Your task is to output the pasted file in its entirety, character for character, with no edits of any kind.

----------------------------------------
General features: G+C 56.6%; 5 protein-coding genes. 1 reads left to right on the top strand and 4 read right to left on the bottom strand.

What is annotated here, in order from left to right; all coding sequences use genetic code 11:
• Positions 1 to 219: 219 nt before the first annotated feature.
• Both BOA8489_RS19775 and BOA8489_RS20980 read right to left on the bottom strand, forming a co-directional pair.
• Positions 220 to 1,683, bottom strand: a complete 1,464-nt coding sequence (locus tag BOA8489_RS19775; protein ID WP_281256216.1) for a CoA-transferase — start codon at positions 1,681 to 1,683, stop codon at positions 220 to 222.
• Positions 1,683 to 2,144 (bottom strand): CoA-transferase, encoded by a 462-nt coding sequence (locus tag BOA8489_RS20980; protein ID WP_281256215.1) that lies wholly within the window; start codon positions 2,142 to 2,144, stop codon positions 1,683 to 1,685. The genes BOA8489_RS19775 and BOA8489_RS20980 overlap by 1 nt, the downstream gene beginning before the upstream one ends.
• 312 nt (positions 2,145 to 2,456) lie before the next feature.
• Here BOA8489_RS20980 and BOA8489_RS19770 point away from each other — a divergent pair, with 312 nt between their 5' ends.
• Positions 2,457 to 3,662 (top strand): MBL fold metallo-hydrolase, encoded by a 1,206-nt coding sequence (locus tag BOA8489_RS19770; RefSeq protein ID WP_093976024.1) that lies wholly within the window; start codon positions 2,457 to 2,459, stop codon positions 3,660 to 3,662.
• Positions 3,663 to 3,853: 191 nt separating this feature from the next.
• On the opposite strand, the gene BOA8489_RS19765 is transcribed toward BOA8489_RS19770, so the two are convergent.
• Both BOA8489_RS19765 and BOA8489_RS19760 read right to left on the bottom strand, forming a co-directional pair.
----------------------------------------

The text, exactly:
General features: G+C 56.6%; 5 protein-coding genes. 1 reads left to right on the top strand and 4 read right to left on the bottom strand.

What is annotated here, in order from left to right; all coding sequences use genetic code 11:
• Positions 1 to 219: 219 nt before the first annotated feature.
• Both BOA8489_RS19775 and BOA8489_RS20980 read right to left on the bottom strand, forming a co-directional pair.
• Positions 220 to 1,683, bottom strand: a complete 1,464-nt coding sequence (locus tag BOA8489_RS19775; protein ID WP_281256216.1) for a CoA-transferase — start codon at positions 1,681 to 1,683, stop codon at positions 220 to 222.
• Positions 1,683 to 2,144 (bottom strand): CoA-transferase, encoded by a 462-nt coding sequence (locus tag BOA8489_RS20980; protein ID WP_281256215.1) that lies wholly within the window; start codon positions 2,142 to 2,144, stop codon positions 1,683 to 1,685. The genes BOA8489_RS19775 and BOA8489_RS20980 overlap by 1 nt, the downstream gene beginning before the upstream one ends.
• 312 nt (positions 2,145 to 2,456) lie before the next feature.
• Here BOA8489_RS20980 and BOA8489_RS19770 point away from each other — a divergent pair, with 312 nt between their 5' ends.
• Positions 2,457 to 3,662 (top strand): MBL fold metallo-hydrolase, encoded by a 1,206-nt coding sequence (locus tag BOA8489_RS19770; RefSeq protein ID WP_093976024.1) that lies wholly within the window; start codon positions 2,457 to 2,459, stop codon positions 3,660 to 3,662.
• Positions 3,663 to 3,853: 191 nt separating this feature from the next.
• On the opposite strand, the gene BOA8489_RS19765 is transcribed toward BOA8489_RS19770, so the two are convergent.
• Both BOA8489_RS19765 and BOA8489_RS19760 read right to left on the bottom strand, forming a co-directional pair.